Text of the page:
Temptation to go beyond the bounds of their seducers' art has a number of dramatic purposes. It provides a great theatrical crescendo. It gives a nod to the original book. And it 'keeps the peace' with the morality of monogamy. As Valmont's hedonism leaves its own well-defined limits, he shouts over the jazz, like a soloist insisting on ill-timed attention.
The didactic attitudes to pleasure of the day are one of the reasons that Vadim's original Dangerous Liaisons works better than in more modern interpretations. Today's woman (and man) likes to make independent choices, as well as be wooed intelligently. The careful plotting of Vadim's philanderers is more evil in a time when 'goodness' is equated with sexual ignorance Juliette and Valmont are 'clear-headed' rather than 'jealous' of each other's affairs. They have been together eleven years. Does no-one observe that this is a longer innings (by their own admission) than any of their more conservative friends? Instead of the Machiavellian rendering of the protagonists in other versions, Juliette and Valmont are ultra-chic. And, until they come off the rails, ultra-desirable.
Dangerous Liaisons is the movie that brought Jeanne Moreau (Juliette) to an international audience. Her full-on pout projects an aura of sexuality (compare her here with her performance in films such as Lumiere and L'Adolescent to see what a consummate act it is). She conquers us by identifying her 'amoral' lifestyle with a moral high ground (and one which indeed persists longer and more convincingly than that of her husband). When she refuses to sleep with him early on in the movie, she explains that she is never 'unfaithful' to her lovers. She shares the details of her current suitor with him intellectually rather than physically. And she is the first to be appalled at the human wreckage that Valmont's unconscious search for emotional truth is leaving in its wake.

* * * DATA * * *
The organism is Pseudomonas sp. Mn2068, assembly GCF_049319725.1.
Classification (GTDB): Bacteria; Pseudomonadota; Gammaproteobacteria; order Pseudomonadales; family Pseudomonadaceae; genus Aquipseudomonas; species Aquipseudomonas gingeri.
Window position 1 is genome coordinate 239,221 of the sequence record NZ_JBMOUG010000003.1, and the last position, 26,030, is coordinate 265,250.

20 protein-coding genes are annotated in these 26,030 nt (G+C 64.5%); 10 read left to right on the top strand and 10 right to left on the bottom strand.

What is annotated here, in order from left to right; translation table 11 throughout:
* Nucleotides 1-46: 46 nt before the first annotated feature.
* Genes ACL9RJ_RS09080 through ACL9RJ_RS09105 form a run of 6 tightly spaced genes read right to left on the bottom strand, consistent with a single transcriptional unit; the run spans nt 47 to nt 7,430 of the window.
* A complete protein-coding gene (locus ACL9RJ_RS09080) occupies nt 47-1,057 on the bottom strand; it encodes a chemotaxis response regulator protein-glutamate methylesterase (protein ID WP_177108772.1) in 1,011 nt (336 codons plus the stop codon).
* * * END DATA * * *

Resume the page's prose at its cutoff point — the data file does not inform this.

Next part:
We maybe tend to think of French New Wave films as being terribly provocative. Yet they could only be provocative within the bounds of the strong French censorship of the time. Films about Indochina and Algeria were halted. Dangerous Liaisons was briefly suppressed for painting an unflattering portrait of French diplomats. The Centre National de la Cinématographie strengthened its power over controversial scripts after its release. But the New Wave 'rebelliousness' associated with the influential Cahiers du Cinema group of directors like Godard and Truffaut was initially that of that of the 'youth class'. It was in relation to Vadim's work that the term was first coined.
Even sophistication has its limits. And this film dashes the intellectualism of high art on its head before bringing us to its gratuitously high moral conclusion.